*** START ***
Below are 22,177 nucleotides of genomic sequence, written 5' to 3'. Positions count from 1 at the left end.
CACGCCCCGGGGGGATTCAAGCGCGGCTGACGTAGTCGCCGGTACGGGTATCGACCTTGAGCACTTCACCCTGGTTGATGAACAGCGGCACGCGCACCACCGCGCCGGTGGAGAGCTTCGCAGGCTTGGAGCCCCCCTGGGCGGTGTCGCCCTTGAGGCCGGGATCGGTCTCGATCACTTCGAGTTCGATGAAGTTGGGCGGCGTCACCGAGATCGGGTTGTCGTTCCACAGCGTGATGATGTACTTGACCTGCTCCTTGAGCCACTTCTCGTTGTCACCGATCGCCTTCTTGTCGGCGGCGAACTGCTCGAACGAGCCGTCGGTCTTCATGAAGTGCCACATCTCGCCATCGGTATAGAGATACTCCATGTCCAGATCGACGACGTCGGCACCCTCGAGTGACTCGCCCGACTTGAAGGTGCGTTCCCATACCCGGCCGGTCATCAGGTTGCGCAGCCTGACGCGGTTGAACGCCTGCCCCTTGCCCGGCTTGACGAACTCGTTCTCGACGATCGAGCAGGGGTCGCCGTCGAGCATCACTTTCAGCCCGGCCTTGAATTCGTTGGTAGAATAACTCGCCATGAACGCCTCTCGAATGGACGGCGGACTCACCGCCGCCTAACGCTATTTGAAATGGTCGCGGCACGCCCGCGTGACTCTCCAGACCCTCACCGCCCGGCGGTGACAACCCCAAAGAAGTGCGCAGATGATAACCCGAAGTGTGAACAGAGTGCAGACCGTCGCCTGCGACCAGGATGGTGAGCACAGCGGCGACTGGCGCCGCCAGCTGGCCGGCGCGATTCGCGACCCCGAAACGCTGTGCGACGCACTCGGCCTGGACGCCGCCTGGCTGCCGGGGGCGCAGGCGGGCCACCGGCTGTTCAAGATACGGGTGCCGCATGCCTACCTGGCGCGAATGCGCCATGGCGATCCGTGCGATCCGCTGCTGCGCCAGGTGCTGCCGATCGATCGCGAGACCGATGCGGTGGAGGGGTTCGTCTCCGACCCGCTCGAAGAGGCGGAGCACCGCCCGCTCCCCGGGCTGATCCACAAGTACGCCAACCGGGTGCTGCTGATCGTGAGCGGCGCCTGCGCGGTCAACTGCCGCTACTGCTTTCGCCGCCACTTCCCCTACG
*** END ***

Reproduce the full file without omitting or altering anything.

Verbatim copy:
Below are 22,177 nucleotides of genomic sequence, written 5' to 3'. Positions count from 1 at the left end.
CACGCCCCGGGGGGATTCAAGCGCGGCTGACGTAGTCGCCGGTACGGGTATCGACCTTGAGCACTTCACCCTGGTTGATGAACAGCGGCACGCGCACCACCGCGCCGGTGGAGAGCTTCGCAGGCTTGGAGCCCCCCTGGGCGGTGTCGCCCTTGAGGCCGGGATCGGTCTCGATCACTTCGAGTTCGATGAAGTTGGGCGGCGTCACCGAGATCGGGTTGTCGTTCCACAGCGTGATGATGTACTTGACCTGCTCCTTGAGCCACTTCTCGTTGTCACCGATCGCCTTCTTGTCGGCGGCGAACTGCTCGAACGAGCCGTCGGTCTTCATGAAGTGCCACATCTCGCCATCGGTATAGAGATACTCCATGTCCAGATCGACGACGTCGGCACCCTCGAGTGACTCGCCCGACTTGAAGGTGCGTTCCCATACCCGGCCGGTCATCAGGTTGCGCAGCCTGACGCGGTTGAACGCCTGCCCCTTGCCCGGCTTGACGAACTCGTTCTCGACGATCGAGCAGGGGTCGCCGTCGAGCATCACTTTCAGCCCGGCCTTGAATTCGTTGGTAGAATAACTCGCCATGAACGCCTCTCGAATGGACGGCGGACTCACCGCCGCCTAACGCTATTTGAAATGGTCGCGGCACGCCCGCGTGACTCTCCAGACCCTCACCGCCCGGCGGTGACAACCCCAAAGAAGTGCGCAGATGATAACCCGAAGTGTGAACAGAGTGCAGACCGTCGCCTGCGACCAGGATGGTGAGCACAGCGGCGACTGGCGCCGCCAGCTGGCCGGCGCGATTCGCGACCCCGAAACGCTGTGCGACGCACTCGGCCTGGACGCCGCCTGGCTGCCGGGGGCGCAGGCGGGCCACCGGCTGTTCAAGATACGGGTGCCGCATGCCTACCTGGCGCGAATGCGCCATGGCGATCCGTGCGATCCGCTGCTGCGCCAGGTGCTGCCGATCGATCGCGAGACCGATGCGGTGGAGGGGTTCGTCTCCGACCCGCTCGAAGAGGCGGAGCACCGCCCGCTCCCCGGGCTGATCCACAAGTACGCCAACCGGGTGCTGCTGATCGTGAGCGGCGCCTGCGCGGTCAACTGCCGCTACTGCTTTCGCCGCCACTTCCCCTACG